Problem is that in Windows 10 you no longer have this GUI because as one person put it “There are no longer any components that utilize the binding order. The only known component that used the binding order was DNS ordering. By default, Windows uses the Route Metric + Interface Metric to determine which route has the highest priority by choosing the route with the lowest value.” This is explanation which I got here.

Long story short what you likely have to do to bring your browsing speed back to normal is issue Get-NetIPInterface cmdlet to get list of your interfaces along with their Index and Interface Metric values. It should return you something like this:

Get-NetIPInterface

Now you want to make sure that your vEthernet gets highest priority by issuing the following cmdlet:

If I use example with interfaces listed above it would be something like this:

This should fix your browsing speed.

Facebooktwittergoogle_plusredditpinterestlinkedinmail

Windows Server 2012: scaling

Though most powerful capabilities of latest Windows Server 2012 release to my mind are related with its accomplished feature set and new usage scenarios I should admit that we people like to look at numeric metrics and increased figures. Incidentally, some of new things/scenarios available in Windows Server 2012 wouldn’t have been possible without significant scaling up of possible workloads and used resources. So you may find comparative table of scaling for nodes and workloads for WS2008R2 & WS2012RC below (sorry if you are cyrillically challenged, but only Russian version of table was available at my disposal).

WS2012-workloads

Facebooktwittergoogle_plusredditpinterestlinkedinmail

Hyper-V: What will happen with my VMs when I restart Hyper-V host

Running virtualized environment is so convenient that at times you may even forget that hardware on which all your VMs are running or Hyper-V host may need to be restarted… At this point reasonable question to ask is “What will happen with my VMs during host restart?” If we set aside clustered high-available Hyper-V implementations what actually will happen is defined on a per VM basis in VM properties (for stand-alone Hyper-V servers not participating in Hyper-V cluster or managed by SCVMM). Options which define this behavior on a per VM basis called “Automatic Stop Actions” and “Automatic Start Actions” respectively.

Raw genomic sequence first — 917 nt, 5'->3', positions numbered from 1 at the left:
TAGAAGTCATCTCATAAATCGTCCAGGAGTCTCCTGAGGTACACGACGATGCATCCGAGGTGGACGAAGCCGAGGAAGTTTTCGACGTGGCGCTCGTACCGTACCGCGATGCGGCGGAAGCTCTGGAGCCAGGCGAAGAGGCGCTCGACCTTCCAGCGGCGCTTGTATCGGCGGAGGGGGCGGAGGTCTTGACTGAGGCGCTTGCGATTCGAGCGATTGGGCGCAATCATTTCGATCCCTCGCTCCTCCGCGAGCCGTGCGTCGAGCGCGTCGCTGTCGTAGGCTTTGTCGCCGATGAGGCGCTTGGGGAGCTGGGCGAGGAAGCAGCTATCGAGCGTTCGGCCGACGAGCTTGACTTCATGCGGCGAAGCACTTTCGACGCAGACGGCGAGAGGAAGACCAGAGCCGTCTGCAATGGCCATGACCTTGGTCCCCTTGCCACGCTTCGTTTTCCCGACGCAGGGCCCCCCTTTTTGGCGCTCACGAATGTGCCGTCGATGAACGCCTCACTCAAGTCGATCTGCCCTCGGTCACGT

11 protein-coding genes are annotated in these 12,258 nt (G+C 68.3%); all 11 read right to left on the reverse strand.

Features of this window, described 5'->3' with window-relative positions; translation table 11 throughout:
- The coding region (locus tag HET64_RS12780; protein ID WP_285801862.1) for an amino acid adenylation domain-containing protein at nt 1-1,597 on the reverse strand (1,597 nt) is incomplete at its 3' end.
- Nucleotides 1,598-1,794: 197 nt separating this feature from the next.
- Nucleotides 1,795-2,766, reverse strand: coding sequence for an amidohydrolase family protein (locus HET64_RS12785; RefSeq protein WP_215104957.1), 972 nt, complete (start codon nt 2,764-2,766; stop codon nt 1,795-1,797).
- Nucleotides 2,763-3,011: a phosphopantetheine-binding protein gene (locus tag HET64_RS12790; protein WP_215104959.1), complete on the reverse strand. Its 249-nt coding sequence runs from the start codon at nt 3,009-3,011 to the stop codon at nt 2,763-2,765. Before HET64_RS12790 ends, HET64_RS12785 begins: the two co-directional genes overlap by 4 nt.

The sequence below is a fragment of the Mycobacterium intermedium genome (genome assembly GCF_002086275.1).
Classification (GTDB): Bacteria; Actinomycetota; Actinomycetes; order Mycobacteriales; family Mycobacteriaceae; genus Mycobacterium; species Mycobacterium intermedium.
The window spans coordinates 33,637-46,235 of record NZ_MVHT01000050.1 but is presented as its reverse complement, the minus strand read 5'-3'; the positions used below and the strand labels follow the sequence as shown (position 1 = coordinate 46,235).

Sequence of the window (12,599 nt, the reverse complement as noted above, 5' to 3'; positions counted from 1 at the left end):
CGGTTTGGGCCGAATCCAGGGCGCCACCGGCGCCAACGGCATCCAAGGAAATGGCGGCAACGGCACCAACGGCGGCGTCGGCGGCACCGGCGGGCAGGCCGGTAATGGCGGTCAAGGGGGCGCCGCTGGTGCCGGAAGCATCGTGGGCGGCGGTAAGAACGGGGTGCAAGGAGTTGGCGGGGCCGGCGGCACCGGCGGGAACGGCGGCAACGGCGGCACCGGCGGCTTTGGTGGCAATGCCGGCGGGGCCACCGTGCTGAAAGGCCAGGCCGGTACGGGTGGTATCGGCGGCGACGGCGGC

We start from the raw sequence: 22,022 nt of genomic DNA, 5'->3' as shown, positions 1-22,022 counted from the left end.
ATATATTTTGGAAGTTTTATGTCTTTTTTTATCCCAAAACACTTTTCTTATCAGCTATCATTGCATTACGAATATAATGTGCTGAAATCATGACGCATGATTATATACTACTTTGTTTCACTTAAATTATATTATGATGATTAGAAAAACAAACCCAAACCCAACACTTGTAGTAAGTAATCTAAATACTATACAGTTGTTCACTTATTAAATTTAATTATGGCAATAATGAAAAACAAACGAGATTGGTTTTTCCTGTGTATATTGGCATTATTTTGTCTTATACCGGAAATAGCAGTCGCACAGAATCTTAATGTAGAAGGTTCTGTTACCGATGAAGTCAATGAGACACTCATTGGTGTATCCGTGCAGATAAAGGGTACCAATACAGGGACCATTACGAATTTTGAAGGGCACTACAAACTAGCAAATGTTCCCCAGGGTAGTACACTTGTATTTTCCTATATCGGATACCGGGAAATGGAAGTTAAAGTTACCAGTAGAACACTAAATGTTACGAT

By default your running VM will save state & start automatically after reboot if they were started before Hyper-V restart. See screenshot of corresponding VM Settings section below.

Hyper-V_Auto_Stop_Actions

As for other options you may configure in VM properties these are “Save the VM state (default)”, “Turn off the VM”, “Shut down the guest OS” (Automatic Stop Actions) and “Nothing”, “Automatically start if it was running when the service stopped”, “Always start this VM automatically” (Automatic Start Action). In Hyper-V v3 (part of Windows Server 2012) even more additional VM startup control options available to address “VM boot storms” and some other related issues (e.g. you may set startup memory allocation to be greater than memory allocated to VM when it up and running)…

As for logging you may find loads of Hyper-V related events under in Event Viewer > Applications and Services Logs > Microsoft > Windows. In particular when you shutdown your Hyper-V host event 14100 is recorded in Hyper-V-VMMS > Admin logs (“Shut down physical computer. Stopping/saving all virtual machines…”), and if you just Stopped VM Management Service via Stop button in Hyper-V management console then event 14090 is being registered in the same section (“Virtual Machine Management service is shutting down while some virtual machines begin running. All running virtual machines will remain running with no management access”).

And yes after you know that your second question naturally would be about conrolling VMs stop / start up order. There is no easy few click solution for this on stand-alone Hyper-V, but it’s doable. You may find one example of  ordered VMs startup solution by John Savill on windowsitpro.com, and I believe you may find more options for that.

Facebooktwittergoogle_plusredditpinterestlinkedinmail